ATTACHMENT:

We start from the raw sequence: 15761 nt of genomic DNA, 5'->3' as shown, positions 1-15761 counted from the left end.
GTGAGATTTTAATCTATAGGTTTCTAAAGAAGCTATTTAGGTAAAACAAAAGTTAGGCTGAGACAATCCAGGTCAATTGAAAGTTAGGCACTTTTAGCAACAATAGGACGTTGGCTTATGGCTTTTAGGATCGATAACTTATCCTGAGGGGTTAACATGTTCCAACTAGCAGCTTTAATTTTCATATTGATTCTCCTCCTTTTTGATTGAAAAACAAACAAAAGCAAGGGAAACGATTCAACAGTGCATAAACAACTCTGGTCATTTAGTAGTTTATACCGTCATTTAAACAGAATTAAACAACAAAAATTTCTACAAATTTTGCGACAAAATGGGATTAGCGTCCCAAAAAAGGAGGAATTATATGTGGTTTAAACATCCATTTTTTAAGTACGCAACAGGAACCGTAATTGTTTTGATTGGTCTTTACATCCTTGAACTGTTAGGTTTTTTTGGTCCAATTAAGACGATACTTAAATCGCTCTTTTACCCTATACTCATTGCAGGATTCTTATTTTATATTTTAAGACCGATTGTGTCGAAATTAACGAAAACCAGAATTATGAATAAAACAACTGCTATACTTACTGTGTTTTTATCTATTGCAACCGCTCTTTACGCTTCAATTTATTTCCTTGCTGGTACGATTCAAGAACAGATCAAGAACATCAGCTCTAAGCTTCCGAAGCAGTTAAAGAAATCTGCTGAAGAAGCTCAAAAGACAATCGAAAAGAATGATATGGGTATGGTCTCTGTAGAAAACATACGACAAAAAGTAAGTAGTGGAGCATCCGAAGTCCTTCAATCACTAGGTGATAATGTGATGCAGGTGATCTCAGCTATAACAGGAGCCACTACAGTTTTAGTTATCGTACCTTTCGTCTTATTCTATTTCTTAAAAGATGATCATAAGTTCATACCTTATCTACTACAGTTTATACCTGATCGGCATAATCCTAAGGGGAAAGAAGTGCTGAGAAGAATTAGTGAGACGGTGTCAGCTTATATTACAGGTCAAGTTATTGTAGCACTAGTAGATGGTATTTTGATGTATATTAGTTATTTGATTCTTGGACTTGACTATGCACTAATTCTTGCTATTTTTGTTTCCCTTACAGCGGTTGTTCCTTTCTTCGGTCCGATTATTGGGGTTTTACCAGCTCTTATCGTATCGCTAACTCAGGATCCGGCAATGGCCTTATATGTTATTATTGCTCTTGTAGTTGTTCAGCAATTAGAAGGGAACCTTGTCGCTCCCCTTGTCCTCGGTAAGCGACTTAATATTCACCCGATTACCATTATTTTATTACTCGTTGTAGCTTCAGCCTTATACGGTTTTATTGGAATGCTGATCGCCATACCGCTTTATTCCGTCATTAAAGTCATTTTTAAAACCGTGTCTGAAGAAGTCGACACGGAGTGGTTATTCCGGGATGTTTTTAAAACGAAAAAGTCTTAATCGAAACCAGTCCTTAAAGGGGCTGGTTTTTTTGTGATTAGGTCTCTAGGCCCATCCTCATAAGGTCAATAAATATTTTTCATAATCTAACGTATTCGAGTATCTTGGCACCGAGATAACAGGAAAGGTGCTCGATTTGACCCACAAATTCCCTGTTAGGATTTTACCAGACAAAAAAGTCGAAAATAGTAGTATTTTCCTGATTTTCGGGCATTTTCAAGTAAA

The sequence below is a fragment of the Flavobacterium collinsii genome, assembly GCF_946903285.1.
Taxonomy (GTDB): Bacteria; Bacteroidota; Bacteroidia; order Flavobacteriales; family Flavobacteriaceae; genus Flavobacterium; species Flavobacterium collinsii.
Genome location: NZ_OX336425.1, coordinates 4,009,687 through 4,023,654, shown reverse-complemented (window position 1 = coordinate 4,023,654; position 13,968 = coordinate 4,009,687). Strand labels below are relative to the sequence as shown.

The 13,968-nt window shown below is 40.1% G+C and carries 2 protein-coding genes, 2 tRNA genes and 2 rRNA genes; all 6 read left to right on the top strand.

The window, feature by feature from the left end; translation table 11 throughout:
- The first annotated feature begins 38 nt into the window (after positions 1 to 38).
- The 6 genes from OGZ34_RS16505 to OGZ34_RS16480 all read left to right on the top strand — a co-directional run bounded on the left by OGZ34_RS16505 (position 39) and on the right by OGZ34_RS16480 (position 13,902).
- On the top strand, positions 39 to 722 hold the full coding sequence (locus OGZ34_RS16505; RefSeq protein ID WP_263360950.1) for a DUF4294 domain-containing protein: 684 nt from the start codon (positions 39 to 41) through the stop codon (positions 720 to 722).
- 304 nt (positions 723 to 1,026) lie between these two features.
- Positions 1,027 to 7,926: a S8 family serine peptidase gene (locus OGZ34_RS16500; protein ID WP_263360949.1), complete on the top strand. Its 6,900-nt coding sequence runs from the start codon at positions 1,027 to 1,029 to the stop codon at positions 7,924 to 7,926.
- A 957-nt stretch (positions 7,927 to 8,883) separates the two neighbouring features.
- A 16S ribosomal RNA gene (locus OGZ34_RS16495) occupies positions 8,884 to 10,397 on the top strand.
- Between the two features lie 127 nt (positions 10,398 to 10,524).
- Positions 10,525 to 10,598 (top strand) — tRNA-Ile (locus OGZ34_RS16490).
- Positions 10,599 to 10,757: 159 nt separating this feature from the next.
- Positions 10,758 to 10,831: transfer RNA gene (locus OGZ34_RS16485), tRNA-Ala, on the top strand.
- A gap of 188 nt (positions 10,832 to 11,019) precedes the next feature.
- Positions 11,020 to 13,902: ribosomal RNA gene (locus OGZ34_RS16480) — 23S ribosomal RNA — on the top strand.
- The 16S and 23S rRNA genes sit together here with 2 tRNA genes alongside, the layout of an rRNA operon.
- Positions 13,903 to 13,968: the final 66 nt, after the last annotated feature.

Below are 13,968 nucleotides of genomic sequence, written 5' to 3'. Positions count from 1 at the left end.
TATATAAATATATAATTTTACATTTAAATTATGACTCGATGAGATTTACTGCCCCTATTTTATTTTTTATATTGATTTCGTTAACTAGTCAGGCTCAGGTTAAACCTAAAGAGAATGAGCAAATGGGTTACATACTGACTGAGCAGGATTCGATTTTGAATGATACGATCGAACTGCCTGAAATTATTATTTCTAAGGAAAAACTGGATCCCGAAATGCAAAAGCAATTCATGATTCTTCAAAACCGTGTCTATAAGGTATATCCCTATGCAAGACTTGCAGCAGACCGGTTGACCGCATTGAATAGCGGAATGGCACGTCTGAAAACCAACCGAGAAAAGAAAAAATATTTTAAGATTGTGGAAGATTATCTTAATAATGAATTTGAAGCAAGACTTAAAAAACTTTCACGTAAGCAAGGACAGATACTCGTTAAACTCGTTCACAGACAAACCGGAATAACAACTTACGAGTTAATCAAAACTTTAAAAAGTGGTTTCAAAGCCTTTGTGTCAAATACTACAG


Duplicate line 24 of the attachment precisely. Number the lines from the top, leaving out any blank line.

TATATAAATATATAATTTTACATTTAAATTATGACTCGATGAGATTTACTGCCCCTATTTTATTTTTTATATTGATTTCGTTAACTAGTCAGGCTCAGGTTAAACCTAAAGAGAATGAGCAAATGGGTTACATACTGACTGAGCAGGATTCGATTTTGAATGATACGATCGAACTGCCTGAAATTATTATTTCTAAGGAAAAACTGGATCCCGAAATGCAAAAGCAATTCATGATTCTTCAAAACCGTGTCTATAAGGTATATCCCTATGCAAGACTTGCAGCAGACCGGTTGACCGCATTGAATAGCGGAATGGCACGTCTGAAAACCAACCGAGAAAAGAAAAAATATTTTAAGATTGTGGAAGATTATCTTAATAATGAATTTGAAGCAAGACTTAAAAAACTTTCACGTAAGCAAGGACAGATACTCGTTAAACTCGTTCACAGACAAACCGGAATAACAACTTACGAGTTAATCAAAACTTTAAAAAGTGGTTTCAAAGCCTTTGTGTCAAATACTACAG